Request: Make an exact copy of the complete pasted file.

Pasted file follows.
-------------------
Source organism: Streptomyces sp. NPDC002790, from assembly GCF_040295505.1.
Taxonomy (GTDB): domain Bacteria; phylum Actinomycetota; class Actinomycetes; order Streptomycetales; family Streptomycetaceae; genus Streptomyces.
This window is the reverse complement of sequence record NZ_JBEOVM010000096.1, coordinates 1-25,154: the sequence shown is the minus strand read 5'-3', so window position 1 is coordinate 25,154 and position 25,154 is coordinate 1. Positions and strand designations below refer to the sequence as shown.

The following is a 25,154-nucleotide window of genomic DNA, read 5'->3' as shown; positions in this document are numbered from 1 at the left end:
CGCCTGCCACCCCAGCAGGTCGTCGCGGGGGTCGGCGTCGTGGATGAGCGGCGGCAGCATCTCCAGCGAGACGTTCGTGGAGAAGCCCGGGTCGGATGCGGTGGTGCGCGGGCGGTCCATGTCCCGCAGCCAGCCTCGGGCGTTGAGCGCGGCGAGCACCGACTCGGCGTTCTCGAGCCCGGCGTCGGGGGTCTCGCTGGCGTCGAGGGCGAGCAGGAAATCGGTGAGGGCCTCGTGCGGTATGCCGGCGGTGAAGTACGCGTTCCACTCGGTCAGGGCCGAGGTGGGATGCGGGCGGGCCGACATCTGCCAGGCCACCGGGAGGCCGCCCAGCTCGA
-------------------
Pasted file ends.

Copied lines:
Source organism: Streptomyces sp. NPDC002790, from assembly GCF_040295505.1.
Taxonomy (GTDB): domain Bacteria; phylum Actinomycetota; class Actinomycetes; order Streptomycetales; family Streptomycetaceae; genus Streptomyces.
This window is the reverse complement of sequence record NZ_JBEOVM010000096.1, coordinates 1-25,154: the sequence shown is the minus strand read 5'-3', so window position 1 is coordinate 25,154 and position 25,154 is coordinate 1. Positions and strand designations below refer to the sequence as shown.

The following is a 25,154-nucleotide window of genomic DNA, read 5'->3' as shown; positions in this document are numbered from 1 at the left end:
CGCCTGCCACCCCAGCAGGTCGTCGCGGGGGTCGGCGTCGTGGATGAGCGGCGGCAGCATCTCCAGCGAGACGTTCGTGGAGAAGCCCGGGTCGGATGCGGTGGTGCGCGGGCGGTCCATGTCCCGCAGCCAGCCTCGGGCGTTGAGCGCGGCGAGCACCGACTCGGCGTTCTCGAGCCCGGCGTCGGGGGTCTCGCTGGCGTCGAGGGCGAGCAGGAAATCGGTGAGGGCCTCGTGCGGTATGCCGGCGGTGAAGTACGCGTTCCACTCGGTCAGGGCCGAGGTGGGATGCGGGCGGGCCGACATCTGCCAGGCCACCGGGAGGCCGCCCAGCTCGA